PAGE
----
“Hi, I’m Chucky, Wanna Play?” (#67)

andy-chucky-childs-playI can keep my thoughts on the Child’s Play franchise mercifully brief, since I’ve already spent more time watching and discussing these films than I ever thought I would.

My thoughts on these movies can be summed up like this: “It did not occur to me.” I knew these movies existed, of course, but it never occurred to me to actually watch them. Why on earth would I do that? To me, the Child’s Play movies were a hideous sneering redheaded doll sneering on a poster next to a big red “2” or “3.” None of this appealed to me. Even when Bride Of Chucky was released in 1998 during the meta-horror revival inspired by Scream, I didn’t consider actually seeing it. I knew myself well enough to know that Child’s Play was not for me.

For what it’s worth, the first Child’s Play is a fun little horror movie, at least when it’s focused on Andy and his mom. It’s not particularly scary, but there is some good creepy imagery, and the effects are surprisingly well done. (I’m not sure how the Chucky effects got worse as the series went on… but I don’t really care, because the best special effects in the world wouldn’t have saved them.) The voodoo stuff is pretty stupid, and only grows more tiresome as the series goes on — it’s a miscalculation to start the story with Charles Lee Ray, instead of letting us “meet” him along with Andy. But I found the details surrounding a struggling single mom questioning her son’s virtue surprisingly strong, and there was just enough wisecracking from the evil doll without going overboard.christine-elise-chulds-play-2-chuckyChild’s Play 2 goes overboard. It starts off well, with Andy in foster care following his mom’s underexplained committal to an asylum. In Child’s Play, Karen wants to believe her son is telling the truth about his killer toy, even when adult logic would say otherwise. But Andy’s foster family in Child’s Play 2 is not so inclined. Andy’s relationship with foster teen Kyle (Christine Elise) is promising… until the movie essentially forgets all about story, and just becomes a barrage of schlocky effects in the My Buddy factory. This should have been called Child’s Play 2: Judgment Day, considering the similarities between this and the Terminator sequel, which was released a year later.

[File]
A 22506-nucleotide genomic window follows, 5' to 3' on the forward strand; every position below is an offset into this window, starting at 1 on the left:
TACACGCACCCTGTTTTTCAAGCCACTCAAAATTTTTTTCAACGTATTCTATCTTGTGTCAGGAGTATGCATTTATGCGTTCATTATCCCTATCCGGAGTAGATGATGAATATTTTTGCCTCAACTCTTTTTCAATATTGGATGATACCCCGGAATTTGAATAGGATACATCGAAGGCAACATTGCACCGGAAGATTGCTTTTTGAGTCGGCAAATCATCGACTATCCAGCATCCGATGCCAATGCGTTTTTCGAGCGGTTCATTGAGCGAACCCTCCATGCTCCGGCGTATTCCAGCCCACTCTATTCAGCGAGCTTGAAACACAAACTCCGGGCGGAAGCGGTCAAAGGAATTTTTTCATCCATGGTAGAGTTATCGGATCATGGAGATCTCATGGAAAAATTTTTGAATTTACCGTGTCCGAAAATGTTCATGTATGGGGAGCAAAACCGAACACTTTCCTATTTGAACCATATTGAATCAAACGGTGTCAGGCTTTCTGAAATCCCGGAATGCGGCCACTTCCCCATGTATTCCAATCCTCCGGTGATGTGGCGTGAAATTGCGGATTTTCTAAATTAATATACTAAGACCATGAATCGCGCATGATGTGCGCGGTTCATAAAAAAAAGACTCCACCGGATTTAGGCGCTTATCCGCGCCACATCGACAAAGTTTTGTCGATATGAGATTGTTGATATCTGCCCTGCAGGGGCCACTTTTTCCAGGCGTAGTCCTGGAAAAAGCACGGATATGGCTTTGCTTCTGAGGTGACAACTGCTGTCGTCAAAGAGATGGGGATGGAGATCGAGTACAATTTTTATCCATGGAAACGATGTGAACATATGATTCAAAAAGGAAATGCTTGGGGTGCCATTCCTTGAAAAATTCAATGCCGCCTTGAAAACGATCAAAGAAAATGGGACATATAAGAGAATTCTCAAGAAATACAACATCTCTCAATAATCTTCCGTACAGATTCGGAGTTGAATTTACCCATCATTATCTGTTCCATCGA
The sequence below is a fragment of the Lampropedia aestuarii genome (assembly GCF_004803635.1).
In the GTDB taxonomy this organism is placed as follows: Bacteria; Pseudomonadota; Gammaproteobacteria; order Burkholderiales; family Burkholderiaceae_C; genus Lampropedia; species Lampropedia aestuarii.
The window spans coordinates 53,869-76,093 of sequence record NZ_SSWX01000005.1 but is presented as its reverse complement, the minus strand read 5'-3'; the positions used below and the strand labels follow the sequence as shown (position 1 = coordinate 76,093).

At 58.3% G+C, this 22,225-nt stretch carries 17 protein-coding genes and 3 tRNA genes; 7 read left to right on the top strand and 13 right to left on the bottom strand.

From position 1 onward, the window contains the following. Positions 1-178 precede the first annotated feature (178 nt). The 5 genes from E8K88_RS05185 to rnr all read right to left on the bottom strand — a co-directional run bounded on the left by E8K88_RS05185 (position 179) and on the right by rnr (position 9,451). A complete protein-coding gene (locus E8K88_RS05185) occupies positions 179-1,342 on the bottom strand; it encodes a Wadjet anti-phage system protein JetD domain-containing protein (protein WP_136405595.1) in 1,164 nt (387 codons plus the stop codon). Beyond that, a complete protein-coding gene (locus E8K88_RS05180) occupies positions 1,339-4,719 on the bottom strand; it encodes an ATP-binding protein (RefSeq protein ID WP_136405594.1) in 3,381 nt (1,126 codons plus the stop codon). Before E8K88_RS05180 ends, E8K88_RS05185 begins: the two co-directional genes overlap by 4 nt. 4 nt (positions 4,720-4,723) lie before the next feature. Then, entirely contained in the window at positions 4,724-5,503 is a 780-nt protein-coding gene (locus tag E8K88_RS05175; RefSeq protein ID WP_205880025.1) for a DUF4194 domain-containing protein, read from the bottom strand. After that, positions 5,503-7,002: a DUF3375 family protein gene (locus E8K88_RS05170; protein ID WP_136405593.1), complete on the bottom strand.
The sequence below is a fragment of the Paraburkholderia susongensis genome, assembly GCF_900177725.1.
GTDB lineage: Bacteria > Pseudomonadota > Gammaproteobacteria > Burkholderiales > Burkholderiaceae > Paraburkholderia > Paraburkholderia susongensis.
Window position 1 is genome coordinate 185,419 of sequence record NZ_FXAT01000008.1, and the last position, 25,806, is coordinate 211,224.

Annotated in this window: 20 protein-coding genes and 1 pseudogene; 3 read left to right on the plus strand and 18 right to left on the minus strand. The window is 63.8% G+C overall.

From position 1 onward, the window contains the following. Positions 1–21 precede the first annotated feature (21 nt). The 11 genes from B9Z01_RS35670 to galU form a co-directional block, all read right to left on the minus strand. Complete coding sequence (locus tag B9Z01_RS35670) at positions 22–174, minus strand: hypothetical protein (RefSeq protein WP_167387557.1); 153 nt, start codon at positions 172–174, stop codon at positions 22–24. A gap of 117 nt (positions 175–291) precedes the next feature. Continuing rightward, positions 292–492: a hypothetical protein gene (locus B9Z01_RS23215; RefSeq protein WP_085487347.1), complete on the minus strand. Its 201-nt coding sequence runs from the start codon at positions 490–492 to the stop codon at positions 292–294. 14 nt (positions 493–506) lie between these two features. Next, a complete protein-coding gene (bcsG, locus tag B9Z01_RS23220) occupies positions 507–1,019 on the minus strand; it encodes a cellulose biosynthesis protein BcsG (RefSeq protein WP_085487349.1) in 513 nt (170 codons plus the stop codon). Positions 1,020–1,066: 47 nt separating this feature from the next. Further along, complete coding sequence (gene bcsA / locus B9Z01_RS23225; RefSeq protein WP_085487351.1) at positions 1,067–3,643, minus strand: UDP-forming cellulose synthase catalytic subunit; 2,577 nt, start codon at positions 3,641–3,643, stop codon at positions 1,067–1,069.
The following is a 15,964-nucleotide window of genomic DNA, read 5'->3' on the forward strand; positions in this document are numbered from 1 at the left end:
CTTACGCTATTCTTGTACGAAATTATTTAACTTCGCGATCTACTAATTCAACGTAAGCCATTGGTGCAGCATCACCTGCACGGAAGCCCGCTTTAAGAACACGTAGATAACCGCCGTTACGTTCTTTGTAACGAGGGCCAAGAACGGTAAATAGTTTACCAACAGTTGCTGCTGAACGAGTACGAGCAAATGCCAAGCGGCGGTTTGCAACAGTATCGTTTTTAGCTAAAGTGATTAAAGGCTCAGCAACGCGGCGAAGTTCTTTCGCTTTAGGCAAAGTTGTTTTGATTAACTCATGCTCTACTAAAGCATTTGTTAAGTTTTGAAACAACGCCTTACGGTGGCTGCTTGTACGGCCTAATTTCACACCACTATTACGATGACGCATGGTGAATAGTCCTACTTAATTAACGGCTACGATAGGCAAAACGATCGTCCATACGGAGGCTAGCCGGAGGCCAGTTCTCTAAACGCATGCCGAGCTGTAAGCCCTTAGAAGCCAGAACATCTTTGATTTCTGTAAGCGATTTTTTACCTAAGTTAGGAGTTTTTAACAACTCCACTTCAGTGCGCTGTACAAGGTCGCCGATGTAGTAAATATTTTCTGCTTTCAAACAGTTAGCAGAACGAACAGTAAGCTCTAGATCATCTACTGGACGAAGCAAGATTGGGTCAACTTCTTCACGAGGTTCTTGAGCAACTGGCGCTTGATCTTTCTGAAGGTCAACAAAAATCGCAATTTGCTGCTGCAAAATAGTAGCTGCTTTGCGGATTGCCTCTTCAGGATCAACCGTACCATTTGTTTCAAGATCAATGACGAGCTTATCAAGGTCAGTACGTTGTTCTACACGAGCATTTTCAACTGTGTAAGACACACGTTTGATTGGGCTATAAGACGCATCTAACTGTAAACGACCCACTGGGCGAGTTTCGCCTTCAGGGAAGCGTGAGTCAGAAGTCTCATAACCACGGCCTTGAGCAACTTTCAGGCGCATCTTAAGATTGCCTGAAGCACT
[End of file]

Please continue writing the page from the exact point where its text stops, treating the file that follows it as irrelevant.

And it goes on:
Child’s Play 3 continues the diminishing returns. You know what’s not a promising setting for a movie about a killer doll? A military academy filled with teenagers.

As for Bride Of Chucky? Fuck that movie.

Anyway, I watched the Child’s Play series. Over the course of four films, they ranged from a somewhat pleasant surprise to truly vile, one of the most abhorrent and vacuous films I’ve ever seen. The best part about this episode of the podcast is proving my instincts were spot on all along.


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